General News, The myth of early childhood education: What the science really says, 17.10.2014

The myth of early childhood education: What the science really says


Childcare infrastructure is expensive. A placement within a nursery in West Germany costs at least €1200 (1). Politicians want these expenditures to be seen as "investments in early childhood education" (2). The sooner the education of children begins, the more their ability to work as an adult increases and the long-term benefits of education spending, the higher the returns are for the state. They rely on the education model calculations of the economy and the OECD. Their calculations put forth the following novel relationship: Institutional support improves the skills of young people in mathematics, science and reading comprehension and thus their chances to acquire higher levels of education, the higher qualification, in turn, increases their chances on the labor market. Subsequently, the structural unemployment decreases, which, on one hand relieves the social systems and on the other hand increases the income of the state and social insurance (3). More childcare brings more prosperity, so is their promise.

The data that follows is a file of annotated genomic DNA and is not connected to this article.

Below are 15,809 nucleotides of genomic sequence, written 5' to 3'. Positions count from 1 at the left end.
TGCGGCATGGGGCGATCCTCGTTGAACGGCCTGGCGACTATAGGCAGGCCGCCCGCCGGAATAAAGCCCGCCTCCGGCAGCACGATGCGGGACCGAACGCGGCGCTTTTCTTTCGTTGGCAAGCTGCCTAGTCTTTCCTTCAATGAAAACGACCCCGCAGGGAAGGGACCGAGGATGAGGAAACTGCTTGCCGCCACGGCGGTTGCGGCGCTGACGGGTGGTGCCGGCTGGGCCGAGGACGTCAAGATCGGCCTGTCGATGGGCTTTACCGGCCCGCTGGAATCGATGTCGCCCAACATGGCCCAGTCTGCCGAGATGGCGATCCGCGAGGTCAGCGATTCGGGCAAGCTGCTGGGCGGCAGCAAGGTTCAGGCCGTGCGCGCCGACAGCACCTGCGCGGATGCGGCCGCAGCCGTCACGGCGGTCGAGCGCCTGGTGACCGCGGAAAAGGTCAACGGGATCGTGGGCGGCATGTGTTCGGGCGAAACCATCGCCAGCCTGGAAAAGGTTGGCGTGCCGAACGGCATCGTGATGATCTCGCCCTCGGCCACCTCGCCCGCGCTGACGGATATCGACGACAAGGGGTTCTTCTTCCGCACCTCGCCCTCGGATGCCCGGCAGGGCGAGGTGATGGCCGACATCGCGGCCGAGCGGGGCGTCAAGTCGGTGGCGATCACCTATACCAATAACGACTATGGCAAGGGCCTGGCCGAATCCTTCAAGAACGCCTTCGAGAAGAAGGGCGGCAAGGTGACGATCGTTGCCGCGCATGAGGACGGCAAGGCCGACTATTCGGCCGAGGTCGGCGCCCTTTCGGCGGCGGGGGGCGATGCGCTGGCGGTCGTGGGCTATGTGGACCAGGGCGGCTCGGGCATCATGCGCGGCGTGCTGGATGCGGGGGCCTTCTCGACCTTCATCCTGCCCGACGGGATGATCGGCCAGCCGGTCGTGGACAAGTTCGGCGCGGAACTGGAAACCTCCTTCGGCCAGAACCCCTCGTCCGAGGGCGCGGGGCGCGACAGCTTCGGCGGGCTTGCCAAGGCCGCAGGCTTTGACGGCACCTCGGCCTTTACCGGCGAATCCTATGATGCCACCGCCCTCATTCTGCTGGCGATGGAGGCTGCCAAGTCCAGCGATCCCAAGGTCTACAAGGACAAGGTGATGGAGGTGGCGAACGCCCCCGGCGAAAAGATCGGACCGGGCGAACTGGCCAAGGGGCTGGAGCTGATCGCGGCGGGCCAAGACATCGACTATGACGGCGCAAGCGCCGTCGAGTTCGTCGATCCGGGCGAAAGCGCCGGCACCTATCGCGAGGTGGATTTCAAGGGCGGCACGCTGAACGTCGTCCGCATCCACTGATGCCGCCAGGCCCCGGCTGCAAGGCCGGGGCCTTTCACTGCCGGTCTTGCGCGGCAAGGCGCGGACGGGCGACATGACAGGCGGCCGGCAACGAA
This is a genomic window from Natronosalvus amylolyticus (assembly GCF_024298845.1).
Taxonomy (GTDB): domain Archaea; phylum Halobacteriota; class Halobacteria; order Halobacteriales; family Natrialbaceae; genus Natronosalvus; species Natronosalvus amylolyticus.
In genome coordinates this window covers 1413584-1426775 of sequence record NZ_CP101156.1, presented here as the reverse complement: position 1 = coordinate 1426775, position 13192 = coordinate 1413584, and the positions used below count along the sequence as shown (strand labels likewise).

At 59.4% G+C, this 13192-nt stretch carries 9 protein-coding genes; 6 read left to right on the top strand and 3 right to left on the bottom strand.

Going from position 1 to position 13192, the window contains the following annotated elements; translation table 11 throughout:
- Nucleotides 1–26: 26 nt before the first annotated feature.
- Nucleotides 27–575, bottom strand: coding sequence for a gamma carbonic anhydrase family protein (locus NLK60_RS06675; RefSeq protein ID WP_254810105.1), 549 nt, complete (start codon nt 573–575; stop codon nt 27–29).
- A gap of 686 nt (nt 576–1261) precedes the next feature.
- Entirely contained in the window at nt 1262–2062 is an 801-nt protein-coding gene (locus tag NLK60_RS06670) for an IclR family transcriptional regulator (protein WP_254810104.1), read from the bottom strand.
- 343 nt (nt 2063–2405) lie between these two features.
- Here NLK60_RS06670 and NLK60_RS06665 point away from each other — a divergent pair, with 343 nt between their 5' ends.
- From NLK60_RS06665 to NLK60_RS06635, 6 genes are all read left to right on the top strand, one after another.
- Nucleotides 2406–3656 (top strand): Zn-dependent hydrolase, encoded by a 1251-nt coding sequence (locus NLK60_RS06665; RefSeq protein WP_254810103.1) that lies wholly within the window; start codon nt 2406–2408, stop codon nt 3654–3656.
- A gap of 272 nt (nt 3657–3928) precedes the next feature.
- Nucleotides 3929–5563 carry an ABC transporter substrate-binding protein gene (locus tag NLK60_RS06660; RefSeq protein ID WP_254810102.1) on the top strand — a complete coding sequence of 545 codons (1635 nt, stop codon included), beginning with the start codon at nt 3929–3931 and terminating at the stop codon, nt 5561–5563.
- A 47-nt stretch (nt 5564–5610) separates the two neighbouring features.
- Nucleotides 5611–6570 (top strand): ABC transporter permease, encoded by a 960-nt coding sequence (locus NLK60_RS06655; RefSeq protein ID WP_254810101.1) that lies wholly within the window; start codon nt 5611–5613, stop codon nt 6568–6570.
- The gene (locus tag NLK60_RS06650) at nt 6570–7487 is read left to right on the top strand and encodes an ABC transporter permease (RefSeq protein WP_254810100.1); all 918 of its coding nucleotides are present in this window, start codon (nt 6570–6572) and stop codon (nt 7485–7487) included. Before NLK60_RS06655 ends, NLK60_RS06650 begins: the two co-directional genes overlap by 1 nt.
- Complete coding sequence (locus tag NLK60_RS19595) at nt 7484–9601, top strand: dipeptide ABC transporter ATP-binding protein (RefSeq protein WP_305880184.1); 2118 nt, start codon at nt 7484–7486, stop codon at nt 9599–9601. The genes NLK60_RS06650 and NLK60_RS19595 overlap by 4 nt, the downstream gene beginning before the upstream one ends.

This train of thought requires, under any circumstances, that institutional care actually increases academic performance. This can only be verified by long-term, time consuming studies that, to date, are available only in small numbers and almost exclusively for the Anglo-American world. A central observer of the proponents of early institutional education is the American education economist James Heckman. His argument is based on the observation of American breakfast programs ("early childhood intervention") from the 1960s and 70s. The main target group of these projects was children from disadvantaged African-American families with additional "handicaps". They had an intellectual deficit, lived in uncertain situations or deprived areas. It is hardly surprising that early onset support programs improved the chances in life of these children. These programs, however, have little in common with German daycare education. They are much more like parent training and family therapy, applied in this country by psychotherapy and clinical social work (4). Heckman is convinced by these programs especially because they are not targeted at all children, not even all the socio-economically disadvantaged; but particularly neglected children: children who, in their first years, barely receive care from their parents (5). In conclusion to his findings, more funding for potential German daycare conveys either methodological arbitrariness or a deeply pessimistic suspicion of educational incompetence in parents.